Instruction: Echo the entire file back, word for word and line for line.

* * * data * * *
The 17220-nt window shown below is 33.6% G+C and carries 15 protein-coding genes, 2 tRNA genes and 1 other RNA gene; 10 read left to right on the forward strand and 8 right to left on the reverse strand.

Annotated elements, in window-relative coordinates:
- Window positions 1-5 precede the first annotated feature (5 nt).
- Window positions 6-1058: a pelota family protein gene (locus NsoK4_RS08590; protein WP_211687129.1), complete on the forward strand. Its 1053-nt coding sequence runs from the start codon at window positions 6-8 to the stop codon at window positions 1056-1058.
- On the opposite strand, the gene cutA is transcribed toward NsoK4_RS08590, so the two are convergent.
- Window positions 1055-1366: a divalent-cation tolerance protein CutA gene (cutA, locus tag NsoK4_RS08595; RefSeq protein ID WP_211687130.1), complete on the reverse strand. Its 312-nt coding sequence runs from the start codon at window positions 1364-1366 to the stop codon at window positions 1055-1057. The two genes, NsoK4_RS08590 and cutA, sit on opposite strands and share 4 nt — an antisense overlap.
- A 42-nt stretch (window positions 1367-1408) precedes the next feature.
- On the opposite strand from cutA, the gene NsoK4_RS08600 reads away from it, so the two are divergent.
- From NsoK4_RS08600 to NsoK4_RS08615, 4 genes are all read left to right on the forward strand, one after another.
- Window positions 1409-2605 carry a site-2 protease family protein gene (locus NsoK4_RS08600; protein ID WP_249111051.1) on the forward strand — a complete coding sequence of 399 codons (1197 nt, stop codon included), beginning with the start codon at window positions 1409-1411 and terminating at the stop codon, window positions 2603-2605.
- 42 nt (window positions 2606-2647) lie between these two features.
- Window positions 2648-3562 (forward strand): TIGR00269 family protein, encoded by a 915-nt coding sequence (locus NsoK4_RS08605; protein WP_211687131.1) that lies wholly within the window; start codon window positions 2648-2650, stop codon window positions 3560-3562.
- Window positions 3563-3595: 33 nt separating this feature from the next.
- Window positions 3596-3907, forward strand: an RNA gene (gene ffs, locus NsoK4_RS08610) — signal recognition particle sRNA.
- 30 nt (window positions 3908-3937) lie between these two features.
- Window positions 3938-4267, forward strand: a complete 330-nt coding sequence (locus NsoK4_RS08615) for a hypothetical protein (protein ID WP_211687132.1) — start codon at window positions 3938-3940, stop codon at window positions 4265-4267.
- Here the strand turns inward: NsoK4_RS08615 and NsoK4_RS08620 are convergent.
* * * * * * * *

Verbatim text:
The 17220-nt window shown below is 33.6% G+C and carries 15 protein-coding genes, 2 tRNA genes and 1 other RNA gene; 10 read left to right on the forward strand and 8 right to left on the reverse strand.

Annotated elements, in window-relative coordinates:
- Window positions 1-5 precede the first annotated feature (5 nt).
- Window positions 6-1058: a pelota family protein gene (locus NsoK4_RS08590; protein WP_211687129.1), complete on the forward strand. Its 1053-nt coding sequence runs from the start codon at window positions 6-8 to the stop codon at window positions 1056-1058.
- On the opposite strand, the gene cutA is transcribed toward NsoK4_RS08590, so the two are convergent.
- Window positions 1055-1366: a divalent-cation tolerance protein CutA gene (cutA, locus tag NsoK4_RS08595; RefSeq protein ID WP_211687130.1), complete on the reverse strand. Its 312-nt coding sequence runs from the start codon at window positions 1364-1366 to the stop codon at window positions 1055-1057. The two genes, NsoK4_RS08590 and cutA, sit on opposite strands and share 4 nt — an antisense overlap.
- A 42-nt stretch (window positions 1367-1408) precedes the next feature.
- On the opposite strand from cutA, the gene NsoK4_RS08600 reads away from it, so the two are divergent.
- From NsoK4_RS08600 to NsoK4_RS08615, 4 genes are all read left to right on the forward strand, one after another.
- Window positions 1409-2605 carry a site-2 protease family protein gene (locus NsoK4_RS08600; protein ID WP_249111051.1) on the forward strand — a complete coding sequence of 399 codons (1197 nt, stop codon included), beginning with the start codon at window positions 1409-1411 and terminating at the stop codon, window positions 2603-2605.
- 42 nt (window positions 2606-2647) lie between these two features.
- Window positions 2648-3562 (forward strand): TIGR00269 family protein, encoded by a 915-nt coding sequence (locus NsoK4_RS08605; protein WP_211687131.1) that lies wholly within the window; start codon window positions 2648-2650, stop codon window positions 3560-3562.
- Window positions 3563-3595: 33 nt separating this feature from the next.
- Window positions 3596-3907, forward strand: an RNA gene (gene ffs, locus NsoK4_RS08610) — signal recognition particle sRNA.
- 30 nt (window positions 3908-3937) lie between these two features.
- Window positions 3938-4267, forward strand: a complete 330-nt coding sequence (locus NsoK4_RS08615) for a hypothetical protein (protein ID WP_211687132.1) — start codon at window positions 3938-3940, stop codon at window positions 4265-4267.
- Here the strand turns inward: NsoK4_RS08615 and NsoK4_RS08620 are convergent.